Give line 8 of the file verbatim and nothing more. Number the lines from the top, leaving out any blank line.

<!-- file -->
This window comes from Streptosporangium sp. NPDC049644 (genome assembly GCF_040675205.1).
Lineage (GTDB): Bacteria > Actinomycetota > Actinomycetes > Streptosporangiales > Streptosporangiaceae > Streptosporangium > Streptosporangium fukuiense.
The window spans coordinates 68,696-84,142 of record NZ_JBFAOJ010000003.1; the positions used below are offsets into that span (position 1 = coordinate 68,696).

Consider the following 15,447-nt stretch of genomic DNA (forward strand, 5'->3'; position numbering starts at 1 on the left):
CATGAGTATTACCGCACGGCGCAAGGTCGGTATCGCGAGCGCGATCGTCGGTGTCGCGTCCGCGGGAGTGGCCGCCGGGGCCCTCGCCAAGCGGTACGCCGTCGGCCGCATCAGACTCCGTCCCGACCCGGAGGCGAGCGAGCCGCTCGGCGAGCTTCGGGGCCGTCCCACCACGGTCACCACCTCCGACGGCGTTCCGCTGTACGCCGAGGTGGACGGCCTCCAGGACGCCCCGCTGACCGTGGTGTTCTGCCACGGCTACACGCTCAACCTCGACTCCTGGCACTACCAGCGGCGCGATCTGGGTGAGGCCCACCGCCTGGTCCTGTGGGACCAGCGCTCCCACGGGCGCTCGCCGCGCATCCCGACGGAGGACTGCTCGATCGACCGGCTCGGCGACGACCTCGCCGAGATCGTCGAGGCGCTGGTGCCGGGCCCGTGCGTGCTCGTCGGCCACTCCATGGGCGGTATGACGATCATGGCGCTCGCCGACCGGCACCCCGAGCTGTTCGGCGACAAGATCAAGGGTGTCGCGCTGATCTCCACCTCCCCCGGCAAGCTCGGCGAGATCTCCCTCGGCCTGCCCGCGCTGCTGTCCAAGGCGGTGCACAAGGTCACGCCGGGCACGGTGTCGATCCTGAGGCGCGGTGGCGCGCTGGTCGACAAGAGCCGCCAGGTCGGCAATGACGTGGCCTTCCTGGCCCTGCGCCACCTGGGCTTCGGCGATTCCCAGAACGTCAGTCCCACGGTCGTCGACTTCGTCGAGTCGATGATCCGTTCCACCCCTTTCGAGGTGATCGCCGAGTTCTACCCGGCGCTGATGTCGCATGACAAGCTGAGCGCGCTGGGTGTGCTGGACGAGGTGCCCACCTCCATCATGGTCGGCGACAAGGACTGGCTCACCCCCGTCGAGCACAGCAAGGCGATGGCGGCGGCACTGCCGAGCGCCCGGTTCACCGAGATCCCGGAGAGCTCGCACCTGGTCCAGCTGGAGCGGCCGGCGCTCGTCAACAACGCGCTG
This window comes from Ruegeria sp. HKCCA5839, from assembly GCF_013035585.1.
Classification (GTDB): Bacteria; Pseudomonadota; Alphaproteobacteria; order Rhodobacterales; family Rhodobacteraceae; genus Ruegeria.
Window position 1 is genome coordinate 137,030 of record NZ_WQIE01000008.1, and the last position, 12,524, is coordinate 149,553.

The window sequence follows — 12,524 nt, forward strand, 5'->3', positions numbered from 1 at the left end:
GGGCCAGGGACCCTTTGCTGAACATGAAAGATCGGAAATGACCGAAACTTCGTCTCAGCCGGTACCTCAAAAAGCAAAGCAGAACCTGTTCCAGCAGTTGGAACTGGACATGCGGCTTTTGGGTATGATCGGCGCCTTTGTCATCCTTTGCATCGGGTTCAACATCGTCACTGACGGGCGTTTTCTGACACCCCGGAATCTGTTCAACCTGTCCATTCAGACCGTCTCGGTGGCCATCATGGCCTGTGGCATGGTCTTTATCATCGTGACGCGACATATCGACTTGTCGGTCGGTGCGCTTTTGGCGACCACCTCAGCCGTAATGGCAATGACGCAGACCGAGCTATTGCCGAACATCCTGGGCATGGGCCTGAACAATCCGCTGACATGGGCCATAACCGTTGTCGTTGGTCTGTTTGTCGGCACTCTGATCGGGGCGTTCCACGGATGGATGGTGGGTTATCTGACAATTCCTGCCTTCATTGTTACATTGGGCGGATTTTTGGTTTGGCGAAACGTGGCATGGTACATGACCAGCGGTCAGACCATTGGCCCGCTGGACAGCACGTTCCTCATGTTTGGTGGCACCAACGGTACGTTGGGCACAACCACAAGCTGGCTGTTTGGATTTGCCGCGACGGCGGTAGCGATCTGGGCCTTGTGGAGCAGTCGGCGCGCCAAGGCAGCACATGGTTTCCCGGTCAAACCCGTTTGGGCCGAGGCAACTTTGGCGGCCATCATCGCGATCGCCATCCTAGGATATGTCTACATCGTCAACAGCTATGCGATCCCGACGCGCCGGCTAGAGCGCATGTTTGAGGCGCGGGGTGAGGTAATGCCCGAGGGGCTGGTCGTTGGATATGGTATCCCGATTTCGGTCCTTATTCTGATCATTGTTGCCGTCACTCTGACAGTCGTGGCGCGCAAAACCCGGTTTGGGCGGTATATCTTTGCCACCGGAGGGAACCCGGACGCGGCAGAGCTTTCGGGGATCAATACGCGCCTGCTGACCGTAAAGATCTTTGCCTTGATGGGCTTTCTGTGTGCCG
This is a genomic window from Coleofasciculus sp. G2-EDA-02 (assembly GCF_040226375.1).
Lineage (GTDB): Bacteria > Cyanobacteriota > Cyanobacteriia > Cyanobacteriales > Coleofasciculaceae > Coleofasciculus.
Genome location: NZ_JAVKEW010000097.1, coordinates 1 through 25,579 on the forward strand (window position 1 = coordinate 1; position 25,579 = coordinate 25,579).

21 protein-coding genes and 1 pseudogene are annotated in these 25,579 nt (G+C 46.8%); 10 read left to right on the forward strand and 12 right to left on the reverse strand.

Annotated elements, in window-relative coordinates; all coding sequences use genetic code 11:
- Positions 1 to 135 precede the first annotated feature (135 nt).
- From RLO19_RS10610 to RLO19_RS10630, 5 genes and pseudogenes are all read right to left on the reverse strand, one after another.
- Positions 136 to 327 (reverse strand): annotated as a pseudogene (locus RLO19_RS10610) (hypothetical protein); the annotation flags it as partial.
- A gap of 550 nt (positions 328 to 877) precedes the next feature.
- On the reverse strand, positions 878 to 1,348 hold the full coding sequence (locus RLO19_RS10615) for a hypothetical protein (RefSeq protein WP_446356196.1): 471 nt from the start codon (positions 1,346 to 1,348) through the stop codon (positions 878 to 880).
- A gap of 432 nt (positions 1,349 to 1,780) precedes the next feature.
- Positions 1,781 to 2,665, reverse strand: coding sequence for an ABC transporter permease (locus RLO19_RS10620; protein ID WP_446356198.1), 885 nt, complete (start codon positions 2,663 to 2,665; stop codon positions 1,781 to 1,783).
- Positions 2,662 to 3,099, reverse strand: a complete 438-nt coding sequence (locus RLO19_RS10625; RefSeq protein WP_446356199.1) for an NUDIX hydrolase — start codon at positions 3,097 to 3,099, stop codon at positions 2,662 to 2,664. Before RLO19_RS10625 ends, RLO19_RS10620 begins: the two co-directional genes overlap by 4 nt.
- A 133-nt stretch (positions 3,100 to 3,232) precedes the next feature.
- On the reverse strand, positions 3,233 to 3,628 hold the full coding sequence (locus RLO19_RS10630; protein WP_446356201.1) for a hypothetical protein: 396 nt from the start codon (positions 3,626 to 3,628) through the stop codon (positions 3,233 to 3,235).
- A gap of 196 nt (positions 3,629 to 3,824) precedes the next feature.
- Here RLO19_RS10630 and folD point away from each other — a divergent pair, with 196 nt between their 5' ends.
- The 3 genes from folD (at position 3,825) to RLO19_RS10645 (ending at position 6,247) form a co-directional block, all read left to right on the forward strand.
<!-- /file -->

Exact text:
Window position 1 is genome coordinate 137,030 of record NZ_WQIE01000008.1, and the last position, 12,524, is coordinate 149,553.